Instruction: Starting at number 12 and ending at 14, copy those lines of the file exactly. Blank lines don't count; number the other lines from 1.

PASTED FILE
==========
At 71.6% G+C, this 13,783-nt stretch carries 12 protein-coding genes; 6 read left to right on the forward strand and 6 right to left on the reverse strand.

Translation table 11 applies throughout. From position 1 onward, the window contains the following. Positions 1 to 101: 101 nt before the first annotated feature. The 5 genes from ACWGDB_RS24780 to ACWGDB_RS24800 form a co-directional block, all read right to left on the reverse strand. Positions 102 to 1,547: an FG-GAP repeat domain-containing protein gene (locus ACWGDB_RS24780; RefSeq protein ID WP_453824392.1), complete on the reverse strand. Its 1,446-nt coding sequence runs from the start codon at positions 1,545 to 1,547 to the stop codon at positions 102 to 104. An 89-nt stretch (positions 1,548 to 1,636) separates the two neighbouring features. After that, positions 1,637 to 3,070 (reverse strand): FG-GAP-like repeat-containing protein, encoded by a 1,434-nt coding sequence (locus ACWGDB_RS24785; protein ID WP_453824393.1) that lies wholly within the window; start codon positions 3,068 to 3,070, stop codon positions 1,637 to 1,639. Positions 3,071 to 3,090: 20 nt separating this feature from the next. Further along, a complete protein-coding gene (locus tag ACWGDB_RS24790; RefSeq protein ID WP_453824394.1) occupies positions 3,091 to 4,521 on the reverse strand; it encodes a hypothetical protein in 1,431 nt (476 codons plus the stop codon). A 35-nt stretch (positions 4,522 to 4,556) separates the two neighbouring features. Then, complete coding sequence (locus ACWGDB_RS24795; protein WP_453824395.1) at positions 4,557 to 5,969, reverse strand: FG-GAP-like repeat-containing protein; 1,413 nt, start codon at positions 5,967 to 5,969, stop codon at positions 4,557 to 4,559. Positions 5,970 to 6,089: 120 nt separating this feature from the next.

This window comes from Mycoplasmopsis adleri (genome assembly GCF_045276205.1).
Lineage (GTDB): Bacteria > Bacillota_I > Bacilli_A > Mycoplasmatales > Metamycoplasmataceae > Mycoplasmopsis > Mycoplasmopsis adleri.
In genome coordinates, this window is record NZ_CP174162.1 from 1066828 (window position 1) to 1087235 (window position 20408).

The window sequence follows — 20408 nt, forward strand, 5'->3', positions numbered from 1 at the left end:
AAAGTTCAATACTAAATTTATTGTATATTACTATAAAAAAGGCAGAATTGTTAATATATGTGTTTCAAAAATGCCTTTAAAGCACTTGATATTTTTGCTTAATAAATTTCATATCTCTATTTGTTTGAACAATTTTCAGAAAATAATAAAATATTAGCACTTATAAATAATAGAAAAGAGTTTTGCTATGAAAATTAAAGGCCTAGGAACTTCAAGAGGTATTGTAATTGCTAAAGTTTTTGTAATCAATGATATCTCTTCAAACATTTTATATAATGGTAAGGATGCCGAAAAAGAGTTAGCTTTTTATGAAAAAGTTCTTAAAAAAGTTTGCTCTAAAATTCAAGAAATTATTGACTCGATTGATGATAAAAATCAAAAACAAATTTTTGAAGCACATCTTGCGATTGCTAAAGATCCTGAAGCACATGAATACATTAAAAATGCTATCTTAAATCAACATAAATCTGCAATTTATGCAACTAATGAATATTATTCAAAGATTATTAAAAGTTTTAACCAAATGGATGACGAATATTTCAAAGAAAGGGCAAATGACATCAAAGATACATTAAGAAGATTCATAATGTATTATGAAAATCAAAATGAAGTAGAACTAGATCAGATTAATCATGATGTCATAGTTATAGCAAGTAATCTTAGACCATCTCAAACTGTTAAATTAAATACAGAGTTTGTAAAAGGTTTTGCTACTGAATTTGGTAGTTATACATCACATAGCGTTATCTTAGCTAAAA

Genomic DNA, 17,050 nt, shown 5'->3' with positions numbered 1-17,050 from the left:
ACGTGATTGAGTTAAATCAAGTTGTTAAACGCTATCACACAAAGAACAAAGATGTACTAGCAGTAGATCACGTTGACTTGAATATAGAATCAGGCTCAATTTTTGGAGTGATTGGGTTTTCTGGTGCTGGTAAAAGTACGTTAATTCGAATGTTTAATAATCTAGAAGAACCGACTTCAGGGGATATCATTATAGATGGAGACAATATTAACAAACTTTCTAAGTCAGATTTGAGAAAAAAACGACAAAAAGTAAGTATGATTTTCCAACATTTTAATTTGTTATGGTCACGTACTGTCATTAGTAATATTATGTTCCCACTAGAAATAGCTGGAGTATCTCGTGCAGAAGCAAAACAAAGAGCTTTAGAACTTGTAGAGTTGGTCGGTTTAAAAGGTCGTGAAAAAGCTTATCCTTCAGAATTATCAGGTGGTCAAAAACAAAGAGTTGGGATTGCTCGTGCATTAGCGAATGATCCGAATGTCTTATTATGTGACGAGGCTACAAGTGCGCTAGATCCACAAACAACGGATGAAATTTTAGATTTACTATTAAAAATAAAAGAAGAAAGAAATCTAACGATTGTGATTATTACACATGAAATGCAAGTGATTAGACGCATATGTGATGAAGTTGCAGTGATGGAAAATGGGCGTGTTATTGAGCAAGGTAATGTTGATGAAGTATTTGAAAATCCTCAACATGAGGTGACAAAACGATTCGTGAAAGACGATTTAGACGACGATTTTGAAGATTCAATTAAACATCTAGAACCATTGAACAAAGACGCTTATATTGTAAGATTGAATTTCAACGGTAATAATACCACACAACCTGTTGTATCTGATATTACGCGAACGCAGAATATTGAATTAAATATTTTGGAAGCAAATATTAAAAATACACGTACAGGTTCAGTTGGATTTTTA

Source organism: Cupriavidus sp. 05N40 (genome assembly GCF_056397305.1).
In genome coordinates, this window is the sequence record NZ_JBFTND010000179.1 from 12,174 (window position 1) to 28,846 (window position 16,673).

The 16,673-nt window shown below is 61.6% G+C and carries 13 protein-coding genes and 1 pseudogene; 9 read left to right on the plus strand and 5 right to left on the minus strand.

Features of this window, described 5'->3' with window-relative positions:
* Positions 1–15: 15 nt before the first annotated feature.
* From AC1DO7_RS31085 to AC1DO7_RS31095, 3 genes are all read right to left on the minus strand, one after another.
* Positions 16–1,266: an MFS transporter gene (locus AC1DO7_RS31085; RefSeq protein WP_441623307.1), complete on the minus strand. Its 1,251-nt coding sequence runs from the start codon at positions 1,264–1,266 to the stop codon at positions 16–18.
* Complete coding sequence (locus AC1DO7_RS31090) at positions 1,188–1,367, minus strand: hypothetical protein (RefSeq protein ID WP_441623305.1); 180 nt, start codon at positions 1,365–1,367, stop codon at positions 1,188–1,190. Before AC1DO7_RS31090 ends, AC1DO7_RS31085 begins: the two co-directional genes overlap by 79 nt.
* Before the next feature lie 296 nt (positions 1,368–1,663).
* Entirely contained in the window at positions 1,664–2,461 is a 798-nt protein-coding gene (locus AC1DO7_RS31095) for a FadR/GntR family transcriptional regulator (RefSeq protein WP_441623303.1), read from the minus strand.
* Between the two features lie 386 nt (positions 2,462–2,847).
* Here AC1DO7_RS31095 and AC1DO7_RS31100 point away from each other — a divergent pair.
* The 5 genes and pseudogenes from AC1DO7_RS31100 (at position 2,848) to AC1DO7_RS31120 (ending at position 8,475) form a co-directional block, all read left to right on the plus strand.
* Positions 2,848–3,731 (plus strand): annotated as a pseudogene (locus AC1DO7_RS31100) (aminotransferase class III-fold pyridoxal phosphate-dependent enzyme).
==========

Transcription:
The 16,673-nt window shown below is 61.6% G+C and carries 13 protein-coding genes and 1 pseudogene; 9 read left to right on the plus strand and 5 right to left on the minus strand.

Features of this window, described 5'->3' with window-relative positions:
* Positions 1–15: 15 nt before the first annotated feature.